Top Hauppauge, NY Tax Lawyers Near You

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Hauppauge Tax Information

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Lead Counsel independently verifies Tax attorneys in Hauppauge by conferring with New York bar associations and conducting annual reviews to confirm that an attorney practices in their advertised practice areas and possesses a valid bar license for the appropriate jurisdictions.

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Tax Issues

Dealing with taxes can be a confusing and alarming experience. While you do not want to over pay on your taxes, it is also important to meet your legal tax obligations. No matter what your tax issue may be, speaking with a Hauppauge tax lawyer will help you understand the current tax laws.

Different Tax Law Cases

Tax law covers a wide range of federal, state, local, and even international tax issues. Some of these areas include tax audits and appeals, employment taxes, tax liens income taxes and even tax litigation. Keep in mind, every state has its own set of tax laws.

Don’t forget, owing taxes to the IRS or the state is very serious and overwhelming. The failure to repay taxes will result in substantial penalties and interest.

Where is my tax refund?

The IRS now allows you to track the status of your tax refund. In some cases it may take weeks to process and post to your account. If you feel like you deserve a refund but ended up owing taxes, you should consider talking to a tax professional or attorney about whether you have any deductions available to you that you did not take advantage of.

How do you file for a tax extension?

You can file a form requesting an extension through your tax professional, tax software that you use, or on the IRS website. Any filer can request an extension, but when making the request you must estimate your tax liability and pay it, otherwise you could incur late penalties.

What taxes do you owe?

Determining what taxes you owe depends on your situation. Most people owe state and federal income taxes, Social Security taxes, and Medicare taxes. However, if you own a business, your company may also owe sales and payroll taxes.

How much tax do you pay if you are self-employed?

If you are self-employed, either as an independent contractor or because you own your own business, you will likely need to make quarterly filings of your estimated taxes. This will account for your income, Social Security, and Medicare taxes. If your net earnings are $400 or more, you will typically need to file an income tax return. There are situations where you may have to file even if you make less than that.

Top Questions to Ask When Hiring an Attorney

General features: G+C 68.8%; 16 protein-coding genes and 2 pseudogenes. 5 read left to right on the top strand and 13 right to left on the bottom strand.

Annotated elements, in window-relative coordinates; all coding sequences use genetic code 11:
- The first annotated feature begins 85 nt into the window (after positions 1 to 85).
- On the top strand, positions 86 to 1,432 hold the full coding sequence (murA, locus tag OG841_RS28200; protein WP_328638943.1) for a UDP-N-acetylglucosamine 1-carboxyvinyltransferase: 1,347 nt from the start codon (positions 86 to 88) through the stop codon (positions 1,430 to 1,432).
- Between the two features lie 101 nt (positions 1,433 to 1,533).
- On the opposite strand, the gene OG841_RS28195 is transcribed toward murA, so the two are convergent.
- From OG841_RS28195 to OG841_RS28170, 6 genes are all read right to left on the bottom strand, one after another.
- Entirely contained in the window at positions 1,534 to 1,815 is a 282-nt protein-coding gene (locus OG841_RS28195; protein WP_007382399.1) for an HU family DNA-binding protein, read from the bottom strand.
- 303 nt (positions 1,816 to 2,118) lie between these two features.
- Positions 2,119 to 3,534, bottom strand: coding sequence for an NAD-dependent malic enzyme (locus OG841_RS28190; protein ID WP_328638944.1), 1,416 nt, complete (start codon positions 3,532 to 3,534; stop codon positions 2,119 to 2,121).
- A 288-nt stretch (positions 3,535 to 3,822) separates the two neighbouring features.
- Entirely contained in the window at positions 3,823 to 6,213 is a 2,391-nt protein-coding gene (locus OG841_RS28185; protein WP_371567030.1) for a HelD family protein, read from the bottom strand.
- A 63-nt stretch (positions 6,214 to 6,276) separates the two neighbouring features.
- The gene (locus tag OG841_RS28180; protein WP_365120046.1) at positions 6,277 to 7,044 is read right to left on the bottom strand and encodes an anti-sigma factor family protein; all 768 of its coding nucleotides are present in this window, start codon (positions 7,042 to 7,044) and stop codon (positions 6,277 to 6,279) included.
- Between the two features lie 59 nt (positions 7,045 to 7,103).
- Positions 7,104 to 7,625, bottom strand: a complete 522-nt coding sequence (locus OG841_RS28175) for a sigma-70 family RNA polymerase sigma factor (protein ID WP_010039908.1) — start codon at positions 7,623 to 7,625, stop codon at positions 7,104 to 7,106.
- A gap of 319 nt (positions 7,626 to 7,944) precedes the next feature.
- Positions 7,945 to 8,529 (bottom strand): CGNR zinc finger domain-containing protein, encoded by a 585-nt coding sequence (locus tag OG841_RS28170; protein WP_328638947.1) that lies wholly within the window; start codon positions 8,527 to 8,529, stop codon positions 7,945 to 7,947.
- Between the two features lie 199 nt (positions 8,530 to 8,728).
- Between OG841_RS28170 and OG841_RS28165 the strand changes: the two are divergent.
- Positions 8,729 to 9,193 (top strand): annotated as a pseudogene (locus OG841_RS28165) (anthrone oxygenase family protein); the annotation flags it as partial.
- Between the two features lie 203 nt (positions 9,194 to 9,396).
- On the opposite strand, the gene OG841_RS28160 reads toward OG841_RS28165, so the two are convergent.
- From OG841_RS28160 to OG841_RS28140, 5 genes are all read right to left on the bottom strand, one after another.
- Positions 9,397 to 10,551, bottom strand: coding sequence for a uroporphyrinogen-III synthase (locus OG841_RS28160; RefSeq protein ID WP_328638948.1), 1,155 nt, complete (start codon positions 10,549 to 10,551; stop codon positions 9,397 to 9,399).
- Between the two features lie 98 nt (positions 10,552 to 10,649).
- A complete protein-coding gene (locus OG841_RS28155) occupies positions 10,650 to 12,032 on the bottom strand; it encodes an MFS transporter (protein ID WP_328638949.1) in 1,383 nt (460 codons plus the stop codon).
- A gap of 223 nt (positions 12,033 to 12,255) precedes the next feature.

• How many years have you been practicing law? How long have you practiced law in the local area?
  • How many cases similar to mine have you handled in the past?
  • What is the likely outcome for my case?

In legal practice, experience matters. An experienced attorney will likely have handled issues similar to yours many, many times. Therefore, after listening to your situation, the attorney should have a reasonable idea of the time line for a case like yours and the likely resolution.

How to Prepare for Your Initial Consultation

Prepare for your consultation by writing down notes of your understanding of the case, jot down questions and concerns for the attorney, and gather your documents. Remember that you are trying to get a sense of whether the attorney has your trust and can help you address your legal issues. Questions should include how the attorney intends to resolve your issue, how many years he/she has been practicing law and specifically practicing in your area, as well as how many cases similar to yours the attorney has handled. It can also be helpful to broach the subject of fees so that you understand the likely cost and structure of your representation by a specific attorney and/or legal team.

Does firm size matter?

For most consumer legal issues, the size of the practice is much less important than the experience, competence, and reputation of the attorney(s) handling your case. Among the most important factors when choosing an attorney are your comfort level with the attorney or practice and the attorney’s track record in bringing about quick, successful resolutions to cases similar to yours.

Common legal terms explained

Pro se – This Latin term refers to representing yourself in court instead of hiring professional legal counsel. Pro se representation can occur in either criminal or civil cases.

Statute – Refers to a law created by a legislative body. For example, the laws enacted by Congress are statutes.

Subject matter jurisdiction – Requirement that a particular court have authority to hear the claim based on the specific type of issue brought to the court. For example, the U.S. Bankruptcy Court only has subject matter jurisdiction over bankruptcy filings, therefore it does not have the authority to render binding judgment over other types of cases, such as divorce.

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